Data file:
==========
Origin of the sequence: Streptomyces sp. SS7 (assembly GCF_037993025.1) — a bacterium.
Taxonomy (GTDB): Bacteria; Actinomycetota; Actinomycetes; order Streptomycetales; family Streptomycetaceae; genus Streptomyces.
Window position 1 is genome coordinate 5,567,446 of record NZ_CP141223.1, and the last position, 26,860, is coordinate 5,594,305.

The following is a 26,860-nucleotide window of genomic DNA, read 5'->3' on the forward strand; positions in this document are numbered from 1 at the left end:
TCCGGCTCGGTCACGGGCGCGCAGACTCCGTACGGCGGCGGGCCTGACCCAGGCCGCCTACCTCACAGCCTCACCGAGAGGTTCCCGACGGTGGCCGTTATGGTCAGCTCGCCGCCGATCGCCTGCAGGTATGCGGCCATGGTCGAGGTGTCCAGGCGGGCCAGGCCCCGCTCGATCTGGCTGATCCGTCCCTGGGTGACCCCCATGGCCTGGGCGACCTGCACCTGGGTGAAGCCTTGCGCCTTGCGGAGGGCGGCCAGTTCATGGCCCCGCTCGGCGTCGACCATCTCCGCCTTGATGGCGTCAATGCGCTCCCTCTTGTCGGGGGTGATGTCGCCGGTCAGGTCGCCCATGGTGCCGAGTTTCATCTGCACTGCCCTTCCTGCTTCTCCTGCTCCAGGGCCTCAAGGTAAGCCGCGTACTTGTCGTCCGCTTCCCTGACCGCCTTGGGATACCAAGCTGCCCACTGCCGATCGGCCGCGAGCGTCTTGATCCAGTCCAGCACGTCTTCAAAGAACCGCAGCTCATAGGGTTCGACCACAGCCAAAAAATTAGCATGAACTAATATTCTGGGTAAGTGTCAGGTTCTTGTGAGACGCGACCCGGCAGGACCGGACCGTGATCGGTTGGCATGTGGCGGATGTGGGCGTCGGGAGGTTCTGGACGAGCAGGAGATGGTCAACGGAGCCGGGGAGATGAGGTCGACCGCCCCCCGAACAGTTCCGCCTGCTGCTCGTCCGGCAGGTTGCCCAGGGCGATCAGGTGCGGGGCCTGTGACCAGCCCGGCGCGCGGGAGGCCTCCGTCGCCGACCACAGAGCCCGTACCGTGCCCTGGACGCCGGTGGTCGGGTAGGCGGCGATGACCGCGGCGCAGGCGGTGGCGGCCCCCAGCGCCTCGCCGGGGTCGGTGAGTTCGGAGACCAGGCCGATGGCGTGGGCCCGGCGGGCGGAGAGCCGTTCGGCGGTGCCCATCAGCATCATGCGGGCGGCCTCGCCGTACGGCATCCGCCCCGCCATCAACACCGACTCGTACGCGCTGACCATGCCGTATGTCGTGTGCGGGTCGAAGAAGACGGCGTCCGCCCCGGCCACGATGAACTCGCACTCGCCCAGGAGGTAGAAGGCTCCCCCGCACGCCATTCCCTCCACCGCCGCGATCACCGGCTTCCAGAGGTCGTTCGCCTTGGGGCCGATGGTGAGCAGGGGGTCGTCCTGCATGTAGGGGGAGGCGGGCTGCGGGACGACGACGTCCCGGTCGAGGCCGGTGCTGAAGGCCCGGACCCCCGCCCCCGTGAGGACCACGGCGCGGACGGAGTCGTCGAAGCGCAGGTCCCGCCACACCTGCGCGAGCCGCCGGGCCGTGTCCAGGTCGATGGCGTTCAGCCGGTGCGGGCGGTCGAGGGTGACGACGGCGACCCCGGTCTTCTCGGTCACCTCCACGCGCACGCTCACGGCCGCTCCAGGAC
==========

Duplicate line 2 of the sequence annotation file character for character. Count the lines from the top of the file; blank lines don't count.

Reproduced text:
Taxonomy (GTDB): Bacteria; Actinomycetota; Actinomycetes; order Streptomycetales; family Streptomycetaceae; genus Streptomyces.